Fire levy in Franklin Township is approved by voters

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By Amanda Ensinger
Staff Writer

According to unofficial results from the Franklin County Board of Elections, the Franklin Township fire levy passed.

The levy was approved with 1,576 or 55 percent in favor of the levy and 1,295 or 45 percent against the levy.

The 5.89-mill replacement levy will increase residents’ property taxes by approximately $33 a year per $100,000 home. However, according to the Franklin County Auditor, the average price of homes in the township is between $60,000 and $70,000.

“This levy will replace the existing levy that is set to expire 2021,” said Mark Potts, township administrator. “This replacement levy will generate $972,105 a year for the fire department.”

This is the second time the township tried to pass a fire levy. In the spring they tried to pass a 19.5-mill township-wide permanent levy for the fire department, but that levy failed.

“The last time we tried for a levy there was group that ran a campaign spreading misinformation about the levy,” said Franklin Township Fire Chief James Welch. “I believe that is the reason the levy failed.”

Other township leadership believe the levy failed last time because they were asking for a township-wide levy.

“I think the fact that we tried to do a township-wide levy was a large part of why the levy failed,” Potts said. “Residents in Valleyview were really against this and about 112 people from that area came out to vote in the last election and about 105 of them voted against the levy. This was a big factor in why it failed.”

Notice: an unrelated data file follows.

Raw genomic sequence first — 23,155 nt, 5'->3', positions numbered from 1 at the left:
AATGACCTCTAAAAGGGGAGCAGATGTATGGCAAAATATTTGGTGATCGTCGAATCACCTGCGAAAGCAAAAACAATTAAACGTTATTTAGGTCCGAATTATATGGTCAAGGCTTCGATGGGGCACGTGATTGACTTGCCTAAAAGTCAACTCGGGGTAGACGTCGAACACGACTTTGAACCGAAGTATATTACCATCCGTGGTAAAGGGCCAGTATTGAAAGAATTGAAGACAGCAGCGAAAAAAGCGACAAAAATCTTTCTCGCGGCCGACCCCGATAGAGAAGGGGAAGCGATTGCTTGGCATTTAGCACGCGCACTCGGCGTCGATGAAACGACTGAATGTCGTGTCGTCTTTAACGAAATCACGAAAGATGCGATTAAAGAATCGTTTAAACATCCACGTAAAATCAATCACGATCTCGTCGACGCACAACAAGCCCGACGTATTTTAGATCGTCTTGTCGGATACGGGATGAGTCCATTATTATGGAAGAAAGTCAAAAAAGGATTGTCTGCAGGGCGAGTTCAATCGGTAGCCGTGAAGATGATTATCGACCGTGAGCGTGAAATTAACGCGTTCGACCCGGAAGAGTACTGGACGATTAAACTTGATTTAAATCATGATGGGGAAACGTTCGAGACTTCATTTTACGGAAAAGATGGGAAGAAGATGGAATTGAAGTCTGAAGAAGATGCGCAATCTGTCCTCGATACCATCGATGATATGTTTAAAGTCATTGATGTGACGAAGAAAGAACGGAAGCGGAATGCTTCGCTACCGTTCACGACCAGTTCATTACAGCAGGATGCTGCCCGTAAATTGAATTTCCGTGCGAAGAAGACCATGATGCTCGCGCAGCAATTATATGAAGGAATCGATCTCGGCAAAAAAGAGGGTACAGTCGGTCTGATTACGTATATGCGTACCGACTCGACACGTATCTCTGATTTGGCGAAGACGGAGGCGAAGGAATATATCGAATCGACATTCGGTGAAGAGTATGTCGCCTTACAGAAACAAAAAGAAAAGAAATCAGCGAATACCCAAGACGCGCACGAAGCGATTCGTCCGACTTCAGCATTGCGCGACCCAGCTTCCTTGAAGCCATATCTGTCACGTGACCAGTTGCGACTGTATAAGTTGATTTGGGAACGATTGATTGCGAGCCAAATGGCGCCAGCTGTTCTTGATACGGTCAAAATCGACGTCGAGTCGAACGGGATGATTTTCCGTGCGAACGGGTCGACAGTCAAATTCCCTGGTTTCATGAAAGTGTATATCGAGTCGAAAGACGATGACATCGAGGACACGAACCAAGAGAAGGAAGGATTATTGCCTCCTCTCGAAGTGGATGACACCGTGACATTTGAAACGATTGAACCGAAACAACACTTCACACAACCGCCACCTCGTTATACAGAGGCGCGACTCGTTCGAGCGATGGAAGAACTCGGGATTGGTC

Leadership said if the fire levy failed again, the township was going to have to make some tough decisions about the fire department, including more potential layoffs and putting vehicles out of service.

However, with the levy passing, the township still is looking at reducing its staff. The department needs to have only 29 firefighters by the end of the year. Last year at this time they had 39 firefighters.

“When the trustees voted to put this levy on the ballot, they agreed to have only two medics and one fire engine,” Welch said. “They also agreed to reduce our staff to 29. This was the most affordable option to get a levy passed and have the least impact financially on residents.”

The township plans to keep both fire stations open, but to have one medic and one fire truck at Sullivant Avenue and only one medic at Frank Road.

“We will still be a 24/7 fire department, but we may not be able to respond to emergencies as quickly as we normally could,” Welch added. “We will have to rely on mutual aid when we can’t get to an emergency.”

The department hopes to not have to do layoffs and has instead just not been filling position when someone leaves. He also added that this will be the smallest staff the department has had in at least 15 years.

“I always hope we can go back to what we have always had,” he said. “However, we have to figure out a way to makeup funding we have lost from the state, which will be difficult.”

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